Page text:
“Chuck in Sedona”
Along with the essays that comprise this blog, I occasionally write book reviews for Amazon under the name “Chuck in Sedona”. Mostly I review business or technical books, especially books I like. At first, I bought Taylor Pearson’s The End of Jobs in Kindle format. For me, Kindle format is fine for most books. However, for books that offer ideas that I want to thrash around in my mind for awhile, hardcopy is better. So I also bought the hardcopy. – C.H.
Here is the review for Amazon:
The End of Jobs – Money, Meaning and Freedom Without the 9 – 5, Taylor Pearson
Taylor Pearson is an interesting guy who wrote an interesting book about rapidly changing realities. Pearson has a “zoomed out” (big picture) prospective, reads widely, and grasps what he reads. He also reality checks what he reads by talking to a lot of people in a lot of places.
The book’s title, The End of Jobs, refers to the sort of white collar career jobs that abounded in America in the 20th century. Those jobs have peaked and have been declining for several decades now. Pearson regards such jobs as being information–based, rather than labor-based. Information–based jobs rely on education, especially as evidenced by degrees and certifications. Job holders apply that information within a defined system for doing so.
Globalization of commerce and of educational opportunities, fueled by rapid advances in communications and transportation, has resulted in a world of competition for those jobs. So, surprise! Ross Perot’s giant sucking sound applies to white collar jobs as well as blue collar jobs.
The good news is that the advances in technology that fostered the globalization of information-based jobs have also enabled entrepreneurship. Pearson asserts that “Entrepreneurship is more accessible, safer, and more profitable than ever before in history.” The End of Jobs proposes entrepreneurship as the 21st century route to more money, more freedom, and more meaning in life. Not a bad combination.
(End of the Book Review)
I like Pearson’s thinking on opportunities in entrepreneurship as a livelihood. But entrepreneurship requires a certain mindset – it’s certainly not for everybody. There is much more to the entrepreneurship and the jobs dilemma. Innovation, Creativity and Right Livelihood, [i] a recent essay, expands on this. Here are two further thoughts:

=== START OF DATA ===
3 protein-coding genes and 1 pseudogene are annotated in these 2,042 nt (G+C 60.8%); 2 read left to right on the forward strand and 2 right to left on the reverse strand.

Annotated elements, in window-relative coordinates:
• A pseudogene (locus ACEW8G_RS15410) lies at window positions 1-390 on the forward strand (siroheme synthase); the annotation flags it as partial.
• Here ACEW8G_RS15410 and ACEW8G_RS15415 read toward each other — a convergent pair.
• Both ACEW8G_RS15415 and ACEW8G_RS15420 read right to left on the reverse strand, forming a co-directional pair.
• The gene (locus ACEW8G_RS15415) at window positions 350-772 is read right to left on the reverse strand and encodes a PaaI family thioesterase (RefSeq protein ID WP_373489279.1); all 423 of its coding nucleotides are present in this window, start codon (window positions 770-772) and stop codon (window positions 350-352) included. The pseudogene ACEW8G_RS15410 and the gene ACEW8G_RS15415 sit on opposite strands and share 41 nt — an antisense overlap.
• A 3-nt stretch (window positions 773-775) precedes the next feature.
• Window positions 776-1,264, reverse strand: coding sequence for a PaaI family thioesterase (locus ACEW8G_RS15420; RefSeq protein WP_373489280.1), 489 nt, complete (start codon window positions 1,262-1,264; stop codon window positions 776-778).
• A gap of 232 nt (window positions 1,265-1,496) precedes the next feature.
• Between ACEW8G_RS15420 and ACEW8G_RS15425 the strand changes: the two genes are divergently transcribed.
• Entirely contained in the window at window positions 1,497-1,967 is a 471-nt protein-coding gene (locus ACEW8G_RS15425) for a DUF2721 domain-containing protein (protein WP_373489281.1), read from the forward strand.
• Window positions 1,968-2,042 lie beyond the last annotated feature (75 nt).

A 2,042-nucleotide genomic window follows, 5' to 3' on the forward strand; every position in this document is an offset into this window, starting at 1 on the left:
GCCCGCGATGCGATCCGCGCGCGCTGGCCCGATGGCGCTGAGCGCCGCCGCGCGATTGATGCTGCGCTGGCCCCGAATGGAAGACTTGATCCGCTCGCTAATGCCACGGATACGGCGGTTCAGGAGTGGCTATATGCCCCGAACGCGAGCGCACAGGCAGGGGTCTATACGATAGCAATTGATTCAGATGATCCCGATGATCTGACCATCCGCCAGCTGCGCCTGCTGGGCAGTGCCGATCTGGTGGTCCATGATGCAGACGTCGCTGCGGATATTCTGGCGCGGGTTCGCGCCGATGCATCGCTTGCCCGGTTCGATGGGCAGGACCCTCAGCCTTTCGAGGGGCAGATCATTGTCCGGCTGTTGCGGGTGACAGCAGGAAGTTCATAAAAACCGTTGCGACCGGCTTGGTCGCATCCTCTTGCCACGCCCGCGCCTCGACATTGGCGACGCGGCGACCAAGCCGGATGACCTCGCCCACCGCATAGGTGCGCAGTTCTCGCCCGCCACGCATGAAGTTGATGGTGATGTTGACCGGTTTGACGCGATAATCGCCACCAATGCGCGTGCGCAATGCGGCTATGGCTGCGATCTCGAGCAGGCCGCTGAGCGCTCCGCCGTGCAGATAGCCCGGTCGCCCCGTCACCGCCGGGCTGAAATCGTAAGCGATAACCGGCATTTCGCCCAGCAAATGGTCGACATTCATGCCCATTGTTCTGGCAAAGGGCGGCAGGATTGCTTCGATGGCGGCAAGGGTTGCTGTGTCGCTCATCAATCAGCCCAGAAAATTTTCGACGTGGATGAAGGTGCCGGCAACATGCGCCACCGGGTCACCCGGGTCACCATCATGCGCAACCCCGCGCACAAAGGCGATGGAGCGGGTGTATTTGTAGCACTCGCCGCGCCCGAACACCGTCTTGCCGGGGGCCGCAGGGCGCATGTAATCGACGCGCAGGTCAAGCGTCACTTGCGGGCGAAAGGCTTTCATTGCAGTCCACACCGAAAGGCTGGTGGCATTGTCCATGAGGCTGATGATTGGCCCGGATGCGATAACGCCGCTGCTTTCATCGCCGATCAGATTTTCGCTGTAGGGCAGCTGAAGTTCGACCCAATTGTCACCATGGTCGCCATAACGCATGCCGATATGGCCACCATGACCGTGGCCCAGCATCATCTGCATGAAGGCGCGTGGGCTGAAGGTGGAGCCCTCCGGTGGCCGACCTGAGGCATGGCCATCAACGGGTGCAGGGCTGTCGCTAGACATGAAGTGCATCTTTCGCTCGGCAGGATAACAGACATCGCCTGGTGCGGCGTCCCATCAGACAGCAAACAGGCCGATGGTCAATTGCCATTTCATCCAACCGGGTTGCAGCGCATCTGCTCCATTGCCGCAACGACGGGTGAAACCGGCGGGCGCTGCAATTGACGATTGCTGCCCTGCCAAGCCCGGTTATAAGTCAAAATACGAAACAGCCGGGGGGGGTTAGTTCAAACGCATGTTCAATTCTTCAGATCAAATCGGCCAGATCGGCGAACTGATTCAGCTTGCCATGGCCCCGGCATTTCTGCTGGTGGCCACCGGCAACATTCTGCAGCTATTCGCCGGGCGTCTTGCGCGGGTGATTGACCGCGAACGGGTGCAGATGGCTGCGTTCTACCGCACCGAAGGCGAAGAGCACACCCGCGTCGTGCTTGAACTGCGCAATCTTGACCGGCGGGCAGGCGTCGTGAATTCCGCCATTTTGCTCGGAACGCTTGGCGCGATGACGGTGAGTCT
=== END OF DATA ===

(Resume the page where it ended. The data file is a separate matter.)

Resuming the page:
>> Redefining Work: Entrepreneurial businesses often start small, but they needn’t stay small. When they grow, they need employees. Entrepreneurial businesses, notably digital technology businesses, have taken the lead in redefining work and restructuring employee relationships away from the Industrial Age model. LinkedIn [ii] comes quickly to mind.
>> Incremental Income: It is often difficult to start an entrepreneurial business and grow it sufficiently that the principals can quit their day jobs. It’s a lot easier to start an entrepreneurial business for the purpose of generating incremental income. The commercial and communications technology that is enabling large entrepreneurial businesses also works for much smaller businesses. Multiple-streams-of-income career models can be quite attractive, especially in light of what economic recessions can do to all-eggs-in-one-basket career choices.
Thoughtful comments and experience reports are always appreciated.
… Chuck Harrington
P.S: Contact me when your organization is serious about pursuing Sustainability — CH
This blog and associated website (www.JeraSustainableDevelopment.com) are intended as a resource for smaller manufacturers in the pursuit of Sustainability. While editorial focus is on smaller manufacturers, all interested readers are welcome. New blog posts are published weekly.
[i] Innovation, Creativity and Right Livelihood, http://jerasustainabledevelopment.com/2015/07/04/innovation-creativity-and-right-livelihood/
[ii] See comments on LinkedIn appended to Innovation, Creativity and Right Livelihood, http://jerasustainabledevelopment.com/2015/07/04/innovation-creativity-and-right-livelihood/